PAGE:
TravisMathenyUnit7Project

TravisMathenyUnit7Project - Behaviorism Running head: B.F....

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Behaviorism 1 Running head: B.F. SKINNER Behaviorism: The Psychology of B.F. Skinner Travis H Matheny PS210-03AU History of Psychology Kaplan University Professor, sally Gill November, 1, 2009
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Behaviorism 2 Behaviorism: The Psychology of B. F. Skinner Burrhus Frederic Skinner better known as B.F. Skinner was a very interesting psychologist whom contributed a great deal to the school of psychology referred to as behaviorism. Skinner was one of the 20 th century’s most influential psychologists and theorists. The goal of this paper will be to explain who B.F. Skinner was and how his theory evolved, as well as whom and what influenced his thoughts, thereby impacting the development of his theory. This paper will also address the important contributions that he made to the field of psychology and whether or not any of his key concepts are still used today. Skinner’s original love was with literature and his ambition was to be a great writer. Although his writing was good enough to have received compliments from the famous poet Robert Frost, after working on his writing for a couple of years he ultimately came to the realization that he really did not have anything of substance to say. He actually became quite depressed because he had thus far failed as a writer, or as he put it “he lacked success” (Schultz, 2008, p. 287). His self esteem had been obliterated and being rejected by a hand full of women in his search for romance certainly did not help, as a result of his depression he contemplated seeking help from a psychiatrist. Reading the work of Pavlov and Watson is what sparked his interest in the scientific study of human behavior. What specifically peeked Skinner’s interest were Watson and Pavlov’s experiments on human conditioning (Schultz, 2008, p. 288). As mentioned Ivan Petrovitch Pavlov was one of Skinners influences for his study of what Pavlov termed condition reflexes which is what incidentally earned him his place in psychology’s history books.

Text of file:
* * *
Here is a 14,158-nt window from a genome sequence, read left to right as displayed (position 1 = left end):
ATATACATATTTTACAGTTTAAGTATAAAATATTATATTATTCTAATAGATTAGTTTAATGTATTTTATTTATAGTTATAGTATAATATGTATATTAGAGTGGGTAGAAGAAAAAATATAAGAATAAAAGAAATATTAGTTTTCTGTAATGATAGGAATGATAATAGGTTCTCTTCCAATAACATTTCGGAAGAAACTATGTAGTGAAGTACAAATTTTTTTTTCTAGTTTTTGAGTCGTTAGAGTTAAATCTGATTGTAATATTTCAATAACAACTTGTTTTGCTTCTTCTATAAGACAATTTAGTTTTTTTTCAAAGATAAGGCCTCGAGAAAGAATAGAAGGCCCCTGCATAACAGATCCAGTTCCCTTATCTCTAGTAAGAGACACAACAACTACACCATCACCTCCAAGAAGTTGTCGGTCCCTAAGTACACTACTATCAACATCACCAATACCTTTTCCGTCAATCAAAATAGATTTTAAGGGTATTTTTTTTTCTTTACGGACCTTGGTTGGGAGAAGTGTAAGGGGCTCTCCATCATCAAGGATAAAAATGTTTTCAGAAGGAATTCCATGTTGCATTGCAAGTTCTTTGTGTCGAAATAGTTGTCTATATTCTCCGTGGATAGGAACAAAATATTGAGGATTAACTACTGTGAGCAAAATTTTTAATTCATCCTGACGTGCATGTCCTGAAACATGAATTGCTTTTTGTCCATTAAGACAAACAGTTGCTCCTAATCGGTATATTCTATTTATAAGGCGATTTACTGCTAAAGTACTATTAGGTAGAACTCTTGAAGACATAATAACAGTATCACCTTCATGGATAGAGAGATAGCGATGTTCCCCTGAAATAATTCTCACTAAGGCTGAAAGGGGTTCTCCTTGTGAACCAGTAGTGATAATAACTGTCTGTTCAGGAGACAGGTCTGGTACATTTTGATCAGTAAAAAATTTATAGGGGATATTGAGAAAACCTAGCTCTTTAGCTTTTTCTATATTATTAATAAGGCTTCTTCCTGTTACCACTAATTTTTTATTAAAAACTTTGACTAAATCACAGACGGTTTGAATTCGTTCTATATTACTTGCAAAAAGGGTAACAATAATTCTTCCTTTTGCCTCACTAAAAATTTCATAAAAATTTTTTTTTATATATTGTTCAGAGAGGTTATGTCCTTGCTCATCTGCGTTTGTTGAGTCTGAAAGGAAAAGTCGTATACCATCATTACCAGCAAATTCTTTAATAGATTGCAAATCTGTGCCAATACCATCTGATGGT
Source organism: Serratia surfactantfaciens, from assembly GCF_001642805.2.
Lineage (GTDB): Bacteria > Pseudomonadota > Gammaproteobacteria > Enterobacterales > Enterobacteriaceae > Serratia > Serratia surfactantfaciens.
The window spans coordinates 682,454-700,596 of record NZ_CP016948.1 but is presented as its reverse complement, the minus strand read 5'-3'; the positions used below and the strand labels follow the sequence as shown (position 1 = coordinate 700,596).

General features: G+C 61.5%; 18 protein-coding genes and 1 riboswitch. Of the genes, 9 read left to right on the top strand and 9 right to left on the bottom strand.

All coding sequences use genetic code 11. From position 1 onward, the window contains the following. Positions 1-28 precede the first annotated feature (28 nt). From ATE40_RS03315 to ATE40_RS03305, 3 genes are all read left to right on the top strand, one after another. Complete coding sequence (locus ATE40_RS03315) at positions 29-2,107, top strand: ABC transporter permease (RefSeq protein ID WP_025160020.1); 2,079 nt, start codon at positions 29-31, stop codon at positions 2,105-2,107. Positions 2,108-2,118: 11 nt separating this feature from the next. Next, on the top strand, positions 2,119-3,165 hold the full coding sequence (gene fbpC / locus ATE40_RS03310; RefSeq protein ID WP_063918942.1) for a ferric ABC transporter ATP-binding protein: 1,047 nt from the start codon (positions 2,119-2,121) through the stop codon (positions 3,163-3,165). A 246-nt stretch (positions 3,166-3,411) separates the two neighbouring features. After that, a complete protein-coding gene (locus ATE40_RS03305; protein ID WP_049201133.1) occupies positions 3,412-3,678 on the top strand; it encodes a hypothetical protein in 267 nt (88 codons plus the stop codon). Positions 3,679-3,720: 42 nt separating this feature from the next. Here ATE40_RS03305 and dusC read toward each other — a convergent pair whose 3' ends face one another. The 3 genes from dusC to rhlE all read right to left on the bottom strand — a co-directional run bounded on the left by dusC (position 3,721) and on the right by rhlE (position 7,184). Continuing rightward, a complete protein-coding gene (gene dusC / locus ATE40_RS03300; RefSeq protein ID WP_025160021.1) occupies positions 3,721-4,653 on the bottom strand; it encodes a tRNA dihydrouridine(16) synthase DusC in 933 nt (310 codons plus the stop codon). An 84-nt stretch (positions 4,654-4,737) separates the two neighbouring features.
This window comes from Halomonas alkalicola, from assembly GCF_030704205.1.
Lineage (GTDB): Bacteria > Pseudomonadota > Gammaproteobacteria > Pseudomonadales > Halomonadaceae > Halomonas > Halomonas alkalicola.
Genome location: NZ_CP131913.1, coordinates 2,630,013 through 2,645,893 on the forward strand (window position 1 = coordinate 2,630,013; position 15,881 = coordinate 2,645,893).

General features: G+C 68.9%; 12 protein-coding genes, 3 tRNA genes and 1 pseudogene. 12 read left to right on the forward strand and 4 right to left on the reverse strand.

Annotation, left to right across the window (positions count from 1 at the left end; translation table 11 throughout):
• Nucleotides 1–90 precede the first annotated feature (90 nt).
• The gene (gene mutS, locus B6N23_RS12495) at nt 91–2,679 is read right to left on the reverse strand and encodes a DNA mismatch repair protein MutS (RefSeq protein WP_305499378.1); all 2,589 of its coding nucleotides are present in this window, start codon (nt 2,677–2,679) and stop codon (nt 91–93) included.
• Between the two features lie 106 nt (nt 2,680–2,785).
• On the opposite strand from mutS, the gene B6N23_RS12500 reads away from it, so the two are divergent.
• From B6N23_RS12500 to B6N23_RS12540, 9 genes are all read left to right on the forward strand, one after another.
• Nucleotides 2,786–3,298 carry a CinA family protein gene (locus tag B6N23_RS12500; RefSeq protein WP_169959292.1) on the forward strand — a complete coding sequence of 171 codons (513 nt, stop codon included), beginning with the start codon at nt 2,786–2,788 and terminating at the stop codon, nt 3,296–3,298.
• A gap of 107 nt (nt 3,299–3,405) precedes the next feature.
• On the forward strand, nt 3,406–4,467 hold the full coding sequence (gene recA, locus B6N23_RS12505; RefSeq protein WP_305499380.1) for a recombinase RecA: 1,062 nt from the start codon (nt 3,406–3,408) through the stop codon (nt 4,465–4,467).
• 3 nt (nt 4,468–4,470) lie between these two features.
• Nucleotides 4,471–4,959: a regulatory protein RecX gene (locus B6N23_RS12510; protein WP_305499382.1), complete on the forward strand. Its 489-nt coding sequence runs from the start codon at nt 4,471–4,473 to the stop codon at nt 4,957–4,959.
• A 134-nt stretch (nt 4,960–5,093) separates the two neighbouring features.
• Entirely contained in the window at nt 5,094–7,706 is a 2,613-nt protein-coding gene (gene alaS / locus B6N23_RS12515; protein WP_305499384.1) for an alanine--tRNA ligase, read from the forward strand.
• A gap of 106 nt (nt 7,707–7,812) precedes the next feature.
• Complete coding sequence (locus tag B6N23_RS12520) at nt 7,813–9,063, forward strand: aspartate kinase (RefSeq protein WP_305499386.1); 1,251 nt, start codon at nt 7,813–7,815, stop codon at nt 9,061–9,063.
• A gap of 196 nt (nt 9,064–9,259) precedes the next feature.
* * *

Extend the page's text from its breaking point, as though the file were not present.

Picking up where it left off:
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Behaviorism 3 Pavlov discovered that his dogs would involuntarily salivate whenever they were given food. He reasoned that his dogs had become conditioned to salivating due to the stimulus which was the food, and he discovered later that they would also salivate from other stimuli such as the sound of the footsteps of someone coming to feed them. Also as mentioned another one of Skinners main influences was that of John B Watson who took the study of conditioned responses to the next level and he aimed to prove that all human behavior was a conditioned response learned from the environment. He proved this theory as it relates to human emotions through his work with a baby referred to as Little Albert. Watson was able to prove that emotional responses such as fear are learned. Watson conditioned little Albert to be afraid of a little white rat which ended up causing him to fear anything that resembled the white fluffiness of the rat, such as a rabbit, dog, a Santa beard and even Watson himself due to the fact that he
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This note was uploaded on 07/27/2011 for the course PSYCH 370 taught by Professor Lang during the Spring '11 term at Kaplan University.

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TravisMathenyUnit7Project - Behaviorism Running head: B.F....

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